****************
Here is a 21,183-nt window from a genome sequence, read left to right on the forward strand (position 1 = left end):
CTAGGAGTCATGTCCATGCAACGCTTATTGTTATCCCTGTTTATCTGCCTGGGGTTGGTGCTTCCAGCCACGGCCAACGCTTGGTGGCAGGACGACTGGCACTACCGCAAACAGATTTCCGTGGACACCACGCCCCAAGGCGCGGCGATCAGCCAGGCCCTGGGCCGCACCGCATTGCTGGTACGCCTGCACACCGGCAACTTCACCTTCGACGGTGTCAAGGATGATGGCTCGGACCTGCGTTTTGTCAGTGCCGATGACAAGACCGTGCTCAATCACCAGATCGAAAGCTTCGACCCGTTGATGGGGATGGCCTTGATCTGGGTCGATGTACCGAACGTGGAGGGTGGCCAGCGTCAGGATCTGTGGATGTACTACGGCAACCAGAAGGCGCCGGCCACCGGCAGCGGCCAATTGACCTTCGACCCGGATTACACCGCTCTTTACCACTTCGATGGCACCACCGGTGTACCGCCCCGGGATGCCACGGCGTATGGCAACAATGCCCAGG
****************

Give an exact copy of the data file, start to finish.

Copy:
Here is a 21,183-nt window from a genome sequence, read left to right on the forward strand (position 1 = left end):
CTAGGAGTCATGTCCATGCAACGCTTATTGTTATCCCTGTTTATCTGCCTGGGGTTGGTGCTTCCAGCCACGGCCAACGCTTGGTGGCAGGACGACTGGCACTACCGCAAACAGATTTCCGTGGACACCACGCCCCAAGGCGCGGCGATCAGCCAGGCCCTGGGCCGCACCGCATTGCTGGTACGCCTGCACACCGGCAACTTCACCTTCGACGGTGTCAAGGATGATGGCTCGGACCTGCGTTTTGTCAGTGCCGATGACAAGACCGTGCTCAATCACCAGATCGAAAGCTTCGACCCGTTGATGGGGATGGCCTTGATCTGGGTCGATGTACCGAACGTGGAGGGTGGCCAGCGTCAGGATCTGTGGATGTACTACGGCAACCAGAAGGCGCCGGCCACCGGCAGCGGCCAATTGACCTTCGACCCGGATTACACCGCTCTTTACCACTTCGATGGCACCACCGGTGTACCGCCCCGGGATGCCACGGCGTATGGCAACAATGCCCAGG